Recalls O’Neil: “I heard this voice singing along with me from the crowd and realized I had to talk with her, so on break told Melissa I had a date coming up at The Baywood Lounge in a couple days, and asked if she would like to wing it and come perform with me. We never even practiced together; and I sent a list of songs over to her that we could both collaborate, and from that first moment we first shared a stage together it’s been magic. Hell, we still haven’t practiced together. If we did we would have a lot more songs pulled together by now!”
As for Michelle’s origins, she grew up in Oakland County in the town of Waterford and says she started vocal lessons at the age of five. “My Mom enrolled me in classes that I pursued until the age of 12, which was important because it gave me operatic training and taught me to sing in different languages,” she explains. “From there I started singing in church and then branched out to coffee houses. A buddy that I grew up with that was a little older than me said that if we formed a group, we could start playing shows at bars, so at the age of 19 I started playing shows with him.”
“He really got me into this professionally and was like a big brother to me and from 2008 to 2010 we worked together in a band.” continues Michelle. “But then we had a huge fight because he was saying that I couldn’t do what I was doing without him and all that, so I said, ‘Screw it – I’m moving to Saginaw.’ I had a friend here and heard there was a relatively big scene up in this region, so when I first moved here I took shows anywhere that I could, even at rougher bars & venues, because I was fearless and had no idea about the lay of the land.”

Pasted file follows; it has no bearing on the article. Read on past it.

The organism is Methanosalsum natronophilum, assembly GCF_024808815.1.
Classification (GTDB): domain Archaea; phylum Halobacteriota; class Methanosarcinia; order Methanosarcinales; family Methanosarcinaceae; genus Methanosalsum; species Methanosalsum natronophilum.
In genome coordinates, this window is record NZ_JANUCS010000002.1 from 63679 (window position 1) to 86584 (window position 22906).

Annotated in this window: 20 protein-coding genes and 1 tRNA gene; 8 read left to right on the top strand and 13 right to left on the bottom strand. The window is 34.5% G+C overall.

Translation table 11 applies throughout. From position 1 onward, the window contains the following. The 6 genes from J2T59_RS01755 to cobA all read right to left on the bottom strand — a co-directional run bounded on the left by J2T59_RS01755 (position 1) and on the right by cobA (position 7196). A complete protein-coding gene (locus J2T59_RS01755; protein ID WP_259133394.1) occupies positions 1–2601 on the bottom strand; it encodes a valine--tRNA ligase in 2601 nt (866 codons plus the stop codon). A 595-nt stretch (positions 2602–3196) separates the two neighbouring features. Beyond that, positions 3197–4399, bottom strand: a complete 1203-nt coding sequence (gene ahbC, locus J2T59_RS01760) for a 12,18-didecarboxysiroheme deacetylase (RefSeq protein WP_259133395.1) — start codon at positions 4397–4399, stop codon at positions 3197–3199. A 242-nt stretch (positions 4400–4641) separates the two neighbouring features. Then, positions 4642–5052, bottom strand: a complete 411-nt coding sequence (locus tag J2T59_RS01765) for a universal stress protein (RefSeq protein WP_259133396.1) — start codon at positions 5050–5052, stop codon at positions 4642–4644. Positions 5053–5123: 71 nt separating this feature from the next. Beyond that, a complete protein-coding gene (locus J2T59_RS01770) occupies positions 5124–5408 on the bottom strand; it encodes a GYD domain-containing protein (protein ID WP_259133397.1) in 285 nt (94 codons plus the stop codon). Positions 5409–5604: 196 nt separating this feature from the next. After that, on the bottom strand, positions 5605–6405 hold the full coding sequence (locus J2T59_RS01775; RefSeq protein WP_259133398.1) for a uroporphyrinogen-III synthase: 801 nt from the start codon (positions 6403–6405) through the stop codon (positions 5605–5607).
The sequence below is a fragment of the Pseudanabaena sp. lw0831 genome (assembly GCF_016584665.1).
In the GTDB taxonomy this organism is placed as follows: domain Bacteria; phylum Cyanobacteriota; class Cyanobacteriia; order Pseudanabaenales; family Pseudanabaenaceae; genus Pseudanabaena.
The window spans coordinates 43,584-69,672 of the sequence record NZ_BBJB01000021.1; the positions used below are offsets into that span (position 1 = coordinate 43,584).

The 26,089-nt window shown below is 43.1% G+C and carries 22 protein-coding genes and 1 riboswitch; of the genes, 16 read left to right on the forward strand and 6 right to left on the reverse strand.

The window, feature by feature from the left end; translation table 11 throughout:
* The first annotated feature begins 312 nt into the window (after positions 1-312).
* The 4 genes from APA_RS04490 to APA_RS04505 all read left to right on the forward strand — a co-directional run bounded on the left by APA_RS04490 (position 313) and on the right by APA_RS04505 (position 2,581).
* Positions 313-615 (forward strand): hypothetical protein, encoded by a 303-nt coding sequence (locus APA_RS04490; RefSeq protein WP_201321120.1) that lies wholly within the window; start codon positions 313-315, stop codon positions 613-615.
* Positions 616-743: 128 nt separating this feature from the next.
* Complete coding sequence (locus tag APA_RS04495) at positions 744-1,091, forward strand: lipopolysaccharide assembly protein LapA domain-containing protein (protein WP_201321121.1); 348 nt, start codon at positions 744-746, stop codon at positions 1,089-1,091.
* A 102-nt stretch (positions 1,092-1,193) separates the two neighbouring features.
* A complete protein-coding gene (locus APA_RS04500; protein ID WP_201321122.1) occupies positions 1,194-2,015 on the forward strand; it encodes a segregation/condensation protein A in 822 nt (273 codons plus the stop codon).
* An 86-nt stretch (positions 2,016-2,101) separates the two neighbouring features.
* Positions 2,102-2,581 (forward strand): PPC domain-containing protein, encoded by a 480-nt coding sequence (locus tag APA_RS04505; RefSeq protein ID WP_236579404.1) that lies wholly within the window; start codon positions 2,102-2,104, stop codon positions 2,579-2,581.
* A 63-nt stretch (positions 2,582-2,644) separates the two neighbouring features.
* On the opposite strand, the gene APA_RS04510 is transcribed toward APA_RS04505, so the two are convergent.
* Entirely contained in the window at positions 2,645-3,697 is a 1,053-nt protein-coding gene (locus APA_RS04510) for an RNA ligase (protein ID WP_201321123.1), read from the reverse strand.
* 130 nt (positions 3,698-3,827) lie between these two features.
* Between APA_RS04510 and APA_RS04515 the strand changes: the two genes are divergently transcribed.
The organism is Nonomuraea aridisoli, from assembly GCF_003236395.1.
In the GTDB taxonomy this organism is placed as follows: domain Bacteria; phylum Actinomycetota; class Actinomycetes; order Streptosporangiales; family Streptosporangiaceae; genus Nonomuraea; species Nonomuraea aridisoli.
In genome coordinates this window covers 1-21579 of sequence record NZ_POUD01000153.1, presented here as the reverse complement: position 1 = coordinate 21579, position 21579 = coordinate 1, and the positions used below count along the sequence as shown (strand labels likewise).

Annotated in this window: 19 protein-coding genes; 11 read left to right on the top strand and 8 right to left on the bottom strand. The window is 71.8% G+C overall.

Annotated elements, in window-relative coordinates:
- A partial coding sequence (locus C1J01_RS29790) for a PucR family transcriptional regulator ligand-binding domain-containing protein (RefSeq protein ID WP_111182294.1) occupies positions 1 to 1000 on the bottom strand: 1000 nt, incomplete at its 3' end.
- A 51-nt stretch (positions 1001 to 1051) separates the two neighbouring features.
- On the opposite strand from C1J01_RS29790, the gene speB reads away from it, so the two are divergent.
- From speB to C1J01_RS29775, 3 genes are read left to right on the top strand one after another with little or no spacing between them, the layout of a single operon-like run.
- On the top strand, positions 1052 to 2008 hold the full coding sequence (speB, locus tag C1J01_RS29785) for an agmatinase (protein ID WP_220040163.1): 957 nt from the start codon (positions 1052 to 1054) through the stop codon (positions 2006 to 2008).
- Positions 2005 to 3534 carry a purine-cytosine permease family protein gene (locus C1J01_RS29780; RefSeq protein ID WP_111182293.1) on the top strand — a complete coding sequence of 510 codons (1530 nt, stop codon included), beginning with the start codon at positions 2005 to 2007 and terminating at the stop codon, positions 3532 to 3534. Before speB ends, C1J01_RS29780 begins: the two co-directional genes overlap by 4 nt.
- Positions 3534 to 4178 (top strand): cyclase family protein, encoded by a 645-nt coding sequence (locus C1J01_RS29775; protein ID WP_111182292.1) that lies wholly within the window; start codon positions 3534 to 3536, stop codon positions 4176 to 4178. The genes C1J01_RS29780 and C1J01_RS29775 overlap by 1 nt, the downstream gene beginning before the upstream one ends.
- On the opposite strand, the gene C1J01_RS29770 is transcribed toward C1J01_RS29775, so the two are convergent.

When asked what the pair feels distinguishes their combined sound the most, Mel points to the similarity of their tonal range and vocal style. “We sound like one voice when we sing together,” she reflects, “yet it’s weird because even though we sound so much alike, individually we are so totally different – there’s like a yin and yang balance to it. I can’t tell our voices apart sometimes; and then all of a sudden I’ll hear a run and say, ‘Ah, that’s your part.”
As for assessing and deciding upon the type of songs and material to perform, Michelle says they both are open to the suggestions one will offer the other. “I like older Bluesy kinds of songs, but between the two of us we can cover every genre of music. A lot of what we’ve added to our repertoire comes from audience requested songs that we look up on youtube and develop our own version from. I also write a lot of original material, but oddly enough, we haven’t done any of those together yet.”